After the seizure, Daniels called Rocco, who then called Murray. Murray asked Rocco if he had "holler[ed] at Olewah [Are]?" Rocco said, "no," and Murray reassured him that there "ain't nothin' to, uh, panic about." Murray made some calls and then he, Rocco, and an unidentified male met at a McDonald's. They were later joined by Are. Ronald Kimble, a Chicago Police Department ("CPD") task force officer, was posing as a homeless person and overheard some of the conversation between Murray, Rocco, Are, and the unidentified male. Kimble heard Murray say "they got the shit," "that that was the cost of doing business," and "better him than me." Kimble thought it appeared that Are lectured Rocco and the unidentified male. Kimble testified that Are was animated and instructed the others on how to evade the police by changing meeting locations and erratic driving. According to Kimble, Murray appeared disinterested, walking away, pacing up and down, and looking out the window. Kimble also said that Are's instructions were directed at the other two men.

Both Murray and Statham pled guilty pursuant to written plea agreements to Count One of the indictment, which charged them, Are, Daniels, and others with a criminal drug conspiracy in violation of 21 U.S.C. § 846. Are and Daniels were tried by a jury. At trial, the government introduced sixty-one recorded calls in its case-in-chief. The recorded conversations were between Jerome Murray and others including Are, Daniels, Murray Brown, Rocco, and Catherine Fauntleroy (Jerome Murray's wife).

Following several days of evidence, Are and Daniels were convicted as charged. Are was found guilty of three counts: the drug conspiracy charged in Count One, distribution of heroin in violation of 21 U.S.C. § 841(a)(1), and knowingly and intentionally using a telephone to facilitate the commission of the drug conspiracy in violation of 21 U.S.C. § 843(b). Daniels was convicted of five counts: the drug conspiracy charged in Count One, possession with intent to distribute heroin in violation of § 841(a)(1), possession of a firearm as a convicted felon in violation of 18 U.S.C. § 922(g)(1), and two counts of knowingly and intentionally using a telephone to facilitate the commission of the drug conspiracy in violation of § 843(b). They filed post-trial motions for judgment of acquittal or new trial, all of which were unsuccessful. The district court sentenced all four defendants to prison: Are received 96 months, Daniels 180 months, Murray 262 months, and Statham 125 months. These appeals followed and are consolidated for disposition.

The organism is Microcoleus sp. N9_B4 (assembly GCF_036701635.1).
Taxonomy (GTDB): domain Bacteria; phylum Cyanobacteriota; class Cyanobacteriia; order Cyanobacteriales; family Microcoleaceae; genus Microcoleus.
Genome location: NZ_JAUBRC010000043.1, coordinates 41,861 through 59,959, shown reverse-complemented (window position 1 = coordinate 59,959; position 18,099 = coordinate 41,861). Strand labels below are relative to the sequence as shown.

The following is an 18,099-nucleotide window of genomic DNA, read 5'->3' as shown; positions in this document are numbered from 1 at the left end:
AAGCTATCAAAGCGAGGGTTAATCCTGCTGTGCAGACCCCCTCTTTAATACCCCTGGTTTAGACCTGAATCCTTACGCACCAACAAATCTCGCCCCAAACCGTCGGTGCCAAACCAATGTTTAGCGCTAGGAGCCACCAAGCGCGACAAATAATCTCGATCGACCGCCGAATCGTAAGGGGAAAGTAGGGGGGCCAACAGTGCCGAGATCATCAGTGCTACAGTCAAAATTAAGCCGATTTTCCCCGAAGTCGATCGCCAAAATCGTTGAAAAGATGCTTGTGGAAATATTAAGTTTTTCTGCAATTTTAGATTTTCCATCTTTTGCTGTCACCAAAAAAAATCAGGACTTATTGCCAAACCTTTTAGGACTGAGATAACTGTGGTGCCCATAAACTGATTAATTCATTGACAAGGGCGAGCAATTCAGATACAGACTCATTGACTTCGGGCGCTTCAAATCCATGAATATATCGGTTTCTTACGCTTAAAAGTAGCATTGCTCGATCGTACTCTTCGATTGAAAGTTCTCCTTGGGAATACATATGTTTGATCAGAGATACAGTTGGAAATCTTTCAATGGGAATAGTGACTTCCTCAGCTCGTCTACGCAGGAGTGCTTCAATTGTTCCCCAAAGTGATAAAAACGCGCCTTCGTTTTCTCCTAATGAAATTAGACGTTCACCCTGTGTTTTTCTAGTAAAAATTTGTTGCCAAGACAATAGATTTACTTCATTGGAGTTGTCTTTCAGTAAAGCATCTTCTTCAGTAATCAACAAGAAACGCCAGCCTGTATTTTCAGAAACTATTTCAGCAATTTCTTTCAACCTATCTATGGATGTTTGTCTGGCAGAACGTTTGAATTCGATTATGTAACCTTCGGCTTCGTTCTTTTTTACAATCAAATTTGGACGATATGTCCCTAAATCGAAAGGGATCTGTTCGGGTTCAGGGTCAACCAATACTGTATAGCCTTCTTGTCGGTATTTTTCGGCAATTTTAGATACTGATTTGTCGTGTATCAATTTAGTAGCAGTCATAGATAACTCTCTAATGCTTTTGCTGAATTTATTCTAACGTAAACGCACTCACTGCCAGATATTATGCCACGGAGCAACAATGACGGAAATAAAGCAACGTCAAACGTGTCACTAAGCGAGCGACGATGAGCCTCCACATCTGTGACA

II. Discussion

We first address the challenges to the district court's denial of two motions to suppress, followed by Are's claims under Brady and Napue, and then Are's and Daniel's challenge to the admissibility of expert testimony on the meaning of code words. After that we will turn to the various sentencing challenges. Additional factual background will be provided as necessary along the way.

A. Daniels' Motion to Suppress

Daniels contends that the district court erred in denying his motion to suppress both his post-arrest statement about the location of a gun and the gun itself. We review the district court's legal conclusions de novo and its factual findings for clear error. United States v. Marrocco, 578 F.3d 627, 632 (7th Cir.2009).


On July 19, 2005, FBI agents and two CPD officers went to Daniels' Country Club Hills home at 6:00 A.M. to execute a warrant for his arrest. They were aware that Daniels was being arrested for a drug conspiracy and that he had several prior arrests for drug and weapons offenses. FBI Agent Helen Dunn led the arrest team of the nine officers and agents. She knocked on Daniels' door and was greeted and allowed to enter by his wife, who directed them to the master bedroom. On the way there, the team conducted a brief protective sweep of the house, finding two young children in another bedroom. The children were brought, along with their mother, to the dining/living room area. Daniels was handcuffed in the bedroom and taken to the living room at about 6:05 A.M.

Before he was advised of his Miranda rights, an FBI agent asked him whether there were any weapons in the house, to which he replied that there was an AK-47 under the dresser in the bedroom. A CPD officer and FBI agents immediately went to the bedroom to look for the gun, but could not locate it under the dresser. An officer went back to the living room to report that the AK-47 could not be found. Upon hearing that, Daniels snickered and said that he must have gotten rid of it. Meanwhile, the officers continued to search the bedroom, eventually finding the AK-47 assault rifle on the floor in a nearby closet. The search ended as soon as the gun was located. At approximately 6:10 A.M., Daniels was placed in an FBI car.

Daniels moved to suppress his post-arrest statement and the AK-47 firearm found in his residence. After holding an extended suppression hearing, the district court denied the suppression motion. The court concluded that the search was justified by exigent circumstances, specifically that Daniels' wife and children were present in the house and potentially could have retrieved the gun. The court also determined that the gun would have been inevitably discovered anyway, based on Daniels' statement. The court allowed the statement under the "public safety"...